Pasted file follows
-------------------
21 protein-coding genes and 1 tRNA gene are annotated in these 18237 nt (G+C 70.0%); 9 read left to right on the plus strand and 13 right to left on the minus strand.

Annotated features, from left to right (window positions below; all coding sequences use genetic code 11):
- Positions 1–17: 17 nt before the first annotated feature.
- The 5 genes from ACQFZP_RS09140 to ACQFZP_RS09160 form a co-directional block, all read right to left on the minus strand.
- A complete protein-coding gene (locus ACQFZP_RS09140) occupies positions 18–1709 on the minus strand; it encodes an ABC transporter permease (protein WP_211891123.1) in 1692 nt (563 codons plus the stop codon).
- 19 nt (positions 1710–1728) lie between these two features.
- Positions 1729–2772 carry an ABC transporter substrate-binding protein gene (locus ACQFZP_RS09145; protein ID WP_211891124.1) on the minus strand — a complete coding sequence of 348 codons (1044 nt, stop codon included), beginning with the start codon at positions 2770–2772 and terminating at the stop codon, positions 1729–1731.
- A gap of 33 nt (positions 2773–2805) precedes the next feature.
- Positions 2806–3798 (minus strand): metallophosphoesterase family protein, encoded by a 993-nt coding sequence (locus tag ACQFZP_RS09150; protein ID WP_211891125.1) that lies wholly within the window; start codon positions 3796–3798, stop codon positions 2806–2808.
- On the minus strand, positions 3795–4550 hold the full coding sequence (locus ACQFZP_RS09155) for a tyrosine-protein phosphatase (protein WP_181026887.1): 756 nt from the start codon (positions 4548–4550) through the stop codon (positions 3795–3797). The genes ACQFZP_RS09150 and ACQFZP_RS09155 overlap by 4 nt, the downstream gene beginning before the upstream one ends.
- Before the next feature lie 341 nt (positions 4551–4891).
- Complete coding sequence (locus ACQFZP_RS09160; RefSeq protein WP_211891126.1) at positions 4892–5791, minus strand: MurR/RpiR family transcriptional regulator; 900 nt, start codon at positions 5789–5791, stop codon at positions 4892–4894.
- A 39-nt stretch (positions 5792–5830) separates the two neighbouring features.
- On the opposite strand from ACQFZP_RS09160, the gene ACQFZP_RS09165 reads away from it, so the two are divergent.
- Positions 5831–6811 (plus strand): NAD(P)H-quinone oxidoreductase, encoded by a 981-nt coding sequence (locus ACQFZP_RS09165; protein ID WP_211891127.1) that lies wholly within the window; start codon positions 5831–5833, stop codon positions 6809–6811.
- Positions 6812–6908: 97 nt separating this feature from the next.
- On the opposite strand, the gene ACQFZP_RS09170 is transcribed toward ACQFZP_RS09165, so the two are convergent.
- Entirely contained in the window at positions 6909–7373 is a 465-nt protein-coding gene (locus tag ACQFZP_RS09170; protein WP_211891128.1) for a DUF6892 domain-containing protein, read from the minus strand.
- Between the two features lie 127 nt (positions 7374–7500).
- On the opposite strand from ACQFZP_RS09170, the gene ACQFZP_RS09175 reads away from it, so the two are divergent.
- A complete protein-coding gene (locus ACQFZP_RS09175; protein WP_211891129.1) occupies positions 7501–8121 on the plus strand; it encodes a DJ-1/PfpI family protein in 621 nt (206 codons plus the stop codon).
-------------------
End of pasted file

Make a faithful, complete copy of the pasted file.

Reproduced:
21 protein-coding genes and 1 tRNA gene are annotated in these 18237 nt (G+C 70.0%); 9 read left to right on the plus strand and 13 right to left on the minus strand.

Annotated features, from left to right (window positions below; all coding sequences use genetic code 11):
- Positions 1–17: 17 nt before the first annotated feature.
- The 5 genes from ACQFZP_RS09140 to ACQFZP_RS09160 form a co-directional block, all read right to left on the minus strand.
- A complete protein-coding gene (locus ACQFZP_RS09140) occupies positions 18–1709 on the minus strand; it encodes an ABC transporter permease (protein WP_211891123.1) in 1692 nt (563 codons plus the stop codon).
- 19 nt (positions 1710–1728) lie between these two features.
- Positions 1729–2772 carry an ABC transporter substrate-binding protein gene (locus ACQFZP_RS09145; protein ID WP_211891124.1) on the minus strand — a complete coding sequence of 348 codons (1044 nt, stop codon included), beginning with the start codon at positions 2770–2772 and terminating at the stop codon, positions 1729–1731.
- A gap of 33 nt (positions 2773–2805) precedes the next feature.
- Positions 2806–3798 (minus strand): metallophosphoesterase family protein, encoded by a 993-nt coding sequence (locus tag ACQFZP_RS09150; protein ID WP_211891125.1) that lies wholly within the window; start codon positions 3796–3798, stop codon positions 2806–2808.
- On the minus strand, positions 3795–4550 hold the full coding sequence (locus ACQFZP_RS09155) for a tyrosine-protein phosphatase (protein WP_181026887.1): 756 nt from the start codon (positions 4548–4550) through the stop codon (positions 3795–3797). The genes ACQFZP_RS09150 and ACQFZP_RS09155 overlap by 4 nt, the downstream gene beginning before the upstream one ends.
- Before the next feature lie 341 nt (positions 4551–4891).
- Complete coding sequence (locus ACQFZP_RS09160; RefSeq protein WP_211891126.1) at positions 4892–5791, minus strand: MurR/RpiR family transcriptional regulator; 900 nt, start codon at positions 5789–5791, stop codon at positions 4892–4894.
- A 39-nt stretch (positions 5792–5830) separates the two neighbouring features.
- On the opposite strand from ACQFZP_RS09160, the gene ACQFZP_RS09165 reads away from it, so the two are divergent.
- Positions 5831–6811 (plus strand): NAD(P)H-quinone oxidoreductase, encoded by a 981-nt coding sequence (locus ACQFZP_RS09165; protein ID WP_211891127.1) that lies wholly within the window; start codon positions 5831–5833, stop codon positions 6809–6811.
- Positions 6812–6908: 97 nt separating this feature from the next.
- On the opposite strand, the gene ACQFZP_RS09170 is transcribed toward ACQFZP_RS09165, so the two are convergent.
- Entirely contained in the window at positions 6909–7373 is a 465-nt protein-coding gene (locus tag ACQFZP_RS09170; protein WP_211891128.1) for a DUF6892 domain-containing protein, read from the minus strand.
- Between the two features lie 127 nt (positions 7374–7500).
- On the opposite strand from ACQFZP_RS09170, the gene ACQFZP_RS09175 reads away from it, so the two are divergent.
- A complete protein-coding gene (locus ACQFZP_RS09175; protein WP_211891129.1) occupies positions 7501–8121 on the plus strand; it encodes a DJ-1/PfpI family protein in 621 nt (206 codons plus the stop codon).